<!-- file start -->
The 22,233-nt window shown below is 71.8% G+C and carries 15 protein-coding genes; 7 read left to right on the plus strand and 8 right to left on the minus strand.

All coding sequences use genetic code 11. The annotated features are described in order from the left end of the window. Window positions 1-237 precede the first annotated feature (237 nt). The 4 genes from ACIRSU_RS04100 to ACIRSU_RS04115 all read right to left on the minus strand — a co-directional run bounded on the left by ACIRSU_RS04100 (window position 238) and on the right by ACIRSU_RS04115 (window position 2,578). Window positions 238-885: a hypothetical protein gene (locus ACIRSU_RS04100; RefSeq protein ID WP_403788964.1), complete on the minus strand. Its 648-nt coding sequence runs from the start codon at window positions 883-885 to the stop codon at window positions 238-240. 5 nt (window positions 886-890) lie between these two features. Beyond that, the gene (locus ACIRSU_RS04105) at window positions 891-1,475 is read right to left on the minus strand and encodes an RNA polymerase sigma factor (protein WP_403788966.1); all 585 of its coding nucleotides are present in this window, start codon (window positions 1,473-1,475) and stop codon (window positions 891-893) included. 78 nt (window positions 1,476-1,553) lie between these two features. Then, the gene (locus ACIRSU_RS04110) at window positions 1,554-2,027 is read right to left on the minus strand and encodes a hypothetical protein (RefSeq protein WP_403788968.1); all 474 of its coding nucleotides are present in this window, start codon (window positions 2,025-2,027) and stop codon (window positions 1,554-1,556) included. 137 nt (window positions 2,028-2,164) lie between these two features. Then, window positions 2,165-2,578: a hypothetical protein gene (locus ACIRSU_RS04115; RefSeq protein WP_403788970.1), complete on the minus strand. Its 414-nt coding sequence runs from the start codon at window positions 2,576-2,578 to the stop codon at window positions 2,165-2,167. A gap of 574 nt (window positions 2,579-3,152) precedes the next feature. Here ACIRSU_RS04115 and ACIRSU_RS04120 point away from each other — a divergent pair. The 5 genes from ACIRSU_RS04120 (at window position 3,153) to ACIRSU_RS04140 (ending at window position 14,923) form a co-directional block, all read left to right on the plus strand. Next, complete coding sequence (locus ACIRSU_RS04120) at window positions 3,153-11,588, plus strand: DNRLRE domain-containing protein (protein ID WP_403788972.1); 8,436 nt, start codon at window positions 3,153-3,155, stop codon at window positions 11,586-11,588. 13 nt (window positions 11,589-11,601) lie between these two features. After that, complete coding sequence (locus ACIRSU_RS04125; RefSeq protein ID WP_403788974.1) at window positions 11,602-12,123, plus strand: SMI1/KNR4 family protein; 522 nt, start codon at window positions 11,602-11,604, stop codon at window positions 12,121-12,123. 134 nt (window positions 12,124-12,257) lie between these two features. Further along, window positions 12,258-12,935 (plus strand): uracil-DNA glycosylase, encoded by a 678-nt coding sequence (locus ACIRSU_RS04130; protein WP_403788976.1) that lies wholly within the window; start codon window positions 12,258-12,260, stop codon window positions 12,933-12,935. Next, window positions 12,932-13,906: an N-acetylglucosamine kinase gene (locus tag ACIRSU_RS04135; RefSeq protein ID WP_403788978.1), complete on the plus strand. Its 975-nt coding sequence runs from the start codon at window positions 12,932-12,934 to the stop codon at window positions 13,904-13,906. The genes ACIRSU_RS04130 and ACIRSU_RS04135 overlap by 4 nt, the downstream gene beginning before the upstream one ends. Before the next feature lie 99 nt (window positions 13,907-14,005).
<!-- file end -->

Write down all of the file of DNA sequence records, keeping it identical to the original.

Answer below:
The 22,233-nt window shown below is 71.8% G+C and carries 15 protein-coding genes; 7 read left to right on the plus strand and 8 right to left on the minus strand.

All coding sequences use genetic code 11. The annotated features are described in order from the left end of the window. Window positions 1-237 precede the first annotated feature (237 nt). The 4 genes from ACIRSU_RS04100 to ACIRSU_RS04115 all read right to left on the minus strand — a co-directional run bounded on the left by ACIRSU_RS04100 (window position 238) and on the right by ACIRSU_RS04115 (window position 2,578). Window positions 238-885: a hypothetical protein gene (locus ACIRSU_RS04100; RefSeq protein ID WP_403788964.1), complete on the minus strand. Its 648-nt coding sequence runs from the start codon at window positions 883-885 to the stop codon at window positions 238-240. 5 nt (window positions 886-890) lie between these two features. Beyond that, the gene (locus ACIRSU_RS04105) at window positions 891-1,475 is read right to left on the minus strand and encodes an RNA polymerase sigma factor (protein WP_403788966.1); all 585 of its coding nucleotides are present in this window, start codon (window positions 1,473-1,475) and stop codon (window positions 891-893) included. 78 nt (window positions 1,476-1,553) lie between these two features. Then, the gene (locus ACIRSU_RS04110) at window positions 1,554-2,027 is read right to left on the minus strand and encodes a hypothetical protein (RefSeq protein WP_403788968.1); all 474 of its coding nucleotides are present in this window, start codon (window positions 2,025-2,027) and stop codon (window positions 1,554-1,556) included. 137 nt (window positions 2,028-2,164) lie between these two features. Then, window positions 2,165-2,578: a hypothetical protein gene (locus ACIRSU_RS04115; RefSeq protein WP_403788970.1), complete on the minus strand. Its 414-nt coding sequence runs from the start codon at window positions 2,576-2,578 to the stop codon at window positions 2,165-2,167. A gap of 574 nt (window positions 2,579-3,152) precedes the next feature. Here ACIRSU_RS04115 and ACIRSU_RS04120 point away from each other — a divergent pair. The 5 genes from ACIRSU_RS04120 (at window position 3,153) to ACIRSU_RS04140 (ending at window position 14,923) form a co-directional block, all read left to right on the plus strand. Next, complete coding sequence (locus ACIRSU_RS04120) at window positions 3,153-11,588, plus strand: DNRLRE domain-containing protein (protein ID WP_403788972.1); 8,436 nt, start codon at window positions 3,153-3,155, stop codon at window positions 11,586-11,588. 13 nt (window positions 11,589-11,601) lie between these two features. After that, complete coding sequence (locus ACIRSU_RS04125; RefSeq protein ID WP_403788974.1) at window positions 11,602-12,123, plus strand: SMI1/KNR4 family protein; 522 nt, start codon at window positions 11,602-11,604, stop codon at window positions 12,121-12,123. 134 nt (window positions 12,124-12,257) lie between these two features. Further along, window positions 12,258-12,935 (plus strand): uracil-DNA glycosylase, encoded by a 678-nt coding sequence (locus ACIRSU_RS04130; protein WP_403788976.1) that lies wholly within the window; start codon window positions 12,258-12,260, stop codon window positions 12,933-12,935. Next, window positions 12,932-13,906: an N-acetylglucosamine kinase gene (locus tag ACIRSU_RS04135; RefSeq protein ID WP_403788978.1), complete on the plus strand. Its 975-nt coding sequence runs from the start codon at window positions 12,932-12,934 to the stop codon at window positions 13,904-13,906. The genes ACIRSU_RS04130 and ACIRSU_RS04135 overlap by 4 nt, the downstream gene beginning before the upstream one ends. Before the next feature lie 99 nt (window positions 13,907-14,005).